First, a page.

President Donald Trump said Thursday he doubted high-level trade talks with China this week would be successful because the Chinese have been treated too easily by past administrations. But he also struck a more optimistic tone in the same set of comments.
“The reason I doubt it is because China has become very spoiled,” Trump told reporters ahead of a meeting later Thursday with Chinese Vice Premier Liu He, who is leading the delegation in Washington for talks aimed at averting a trade war.
“The European Union has become very spoiled, other countries have become very spoiled because they’ve always gotten 100 percent of whatever they wanted from the United States,” Trump said.
Later he modified his comments, saying he believed the United States and China would be happy with their trade relations because of his tough approach.
Thursday’s face-to-face meeting with Liu shows Trump’s great interest in “trying to reach some remedies regarding unfair and illegal trading practices,” Larry Kudlow, director of the National Economic Council, told reporters earlier. “That’s what we want.”
Heading into this week’s meetings, China has indicated it would ease up on U.S. agriculture if the Trump administration rolls back criminal penalties on Chinese telecommunications giant ZTE – something Trump has already signaled he is willing to do, despite protests from both Republican and Democratic members of Congress.
Trump acknowledged he told Chinese President Xi Jinping he would look at easing the current 7-year ban on ZTE doing business with American companies after it was recently caught violating the terms of $1.19 billion penalty agreement announced last year. But he also defended his administration’s handling of the case.
“Don’t forget it was my administration, with my full knowledge, that put very, very strong clamps on ZTE,” Trump said. “It wasn’t President Obama. It wasn’t President Bush. It was me.”
However, the investigation that led to the record fine on ZTE was started during the Obama administration, even though the penalty for making illegal sales to Iran and North Korea was announced early in Trump’s tenure.
Obama administration officials said they spent two years making the case and were prepared to impose a $1.3 billion fine, but the Trump administration scaled it back.
“They did very bad things to our country. They did very bad things to our economy,” Trump continued. “The one thing I will say they also buy a very large portion of the parts for the phones that they make … from the United States. That’s a lot of business.”
“But anything we do with ZTE [is] just a small component of the overall deal,” Trump said. “I can only tell you this, we’re going to come out fine with China. Hopefully, China’s going to be happy. I think we will be happy.”
However, the House Appropriations Committee on Thursday unanimously approved an amendment to keep the sanctions in place, in one of sign of the difficulty Trump might have satisfying Xi on the issue.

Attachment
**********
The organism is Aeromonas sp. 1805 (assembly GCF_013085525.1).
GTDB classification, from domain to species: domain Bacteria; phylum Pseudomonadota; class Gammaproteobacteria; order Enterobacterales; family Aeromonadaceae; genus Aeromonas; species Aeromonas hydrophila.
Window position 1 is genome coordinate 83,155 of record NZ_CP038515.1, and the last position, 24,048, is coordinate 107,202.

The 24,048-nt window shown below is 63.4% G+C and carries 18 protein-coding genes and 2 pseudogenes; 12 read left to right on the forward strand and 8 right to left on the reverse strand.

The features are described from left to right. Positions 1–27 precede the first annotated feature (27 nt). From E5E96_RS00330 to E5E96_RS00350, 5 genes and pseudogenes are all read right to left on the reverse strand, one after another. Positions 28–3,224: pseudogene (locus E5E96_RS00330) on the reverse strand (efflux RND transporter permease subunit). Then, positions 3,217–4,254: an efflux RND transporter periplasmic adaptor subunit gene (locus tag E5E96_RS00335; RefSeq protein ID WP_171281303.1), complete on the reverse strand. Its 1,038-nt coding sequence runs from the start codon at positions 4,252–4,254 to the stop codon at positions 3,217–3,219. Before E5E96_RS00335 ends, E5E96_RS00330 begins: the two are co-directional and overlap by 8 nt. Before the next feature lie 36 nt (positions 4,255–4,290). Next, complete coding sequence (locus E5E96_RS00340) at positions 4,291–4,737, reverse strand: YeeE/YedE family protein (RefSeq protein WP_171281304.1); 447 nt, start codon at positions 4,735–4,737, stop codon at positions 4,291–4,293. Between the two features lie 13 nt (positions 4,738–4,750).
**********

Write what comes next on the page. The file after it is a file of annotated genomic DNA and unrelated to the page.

Sen. Jeff Flake (R-Ariz.) also said Trump’s decision to use the sanctions on ZTE as a bargaining chip in negotiations with China was “deeply troubling.”
“In essence, ZTE has repeatedly engaged in malign activity by deliberately misleading the government for years, all while attempting to deliver American technologies into the hands of state-sponsors of terrorism,” Flake said in a speech on the Senate floor.
Some observers fear that Trump — after promising to push for major changes in China’s industrial policies that put American companies at a disadvantage — is prepared now to settle for a short-term package aimed at significantly reducing the U.S. trade deficit with China, which increased last year to a record $375 billion.
Liu appears set to offer a two-year $200 billion-plus deficit reduction plan focused heavily on purchases of U.S. farm goods and energy products, but that would also shower dollars on as many as 20 other industry sectors, one source familiar with the talks said.
“It’s shaping up to be the art of the bad deal,” the source said. “The impression is the administration is caving or folding its tent after revving things up quite a bit.”
Liu’s visit comes as the Trump administration is moving ahead with plans to impose tariffs on around $50 billion worth of Chinese goods to pressure Beijing to do more to stop theft of American intellectual property and to change policies and practices that require U.S. companies to transfer technology to do business in China.
China has responded to Trump’s tariff threat by vowing to strike back by raising duties on about $50 billion worth of agriculture, chemical and other goods.
In addition, Beijing has already imposed duties on about $3 billion of U.S. farm products, steel and other goods in response to Trump’s decision to slap an additional 25 percent duty on Chinese steel and 10 percent duty on Chinese aluminum.
U.S. officials initially told the Chinese that they’d be open to granting some relief from the pending tariffs in exchange for a commitment to reduce the trade deficit with China by $200 billion over two years, an administration official said Wednesday.
But the Chinese have countered with a proposal to buy $150 billion in U.S. products instead, though the talks are still very much in flux, the official said.
Neither the White House or the Treasury press office would comment on the prospects for the two sides to reach a deal that primarily involves Beijing writing a series of checks to make Trump happy, without addressing the systemic issues that drove Trump to threaten tariffs.
However, Kudlow indicated the U.S. still had a substantive list of demands it want Beijing to address.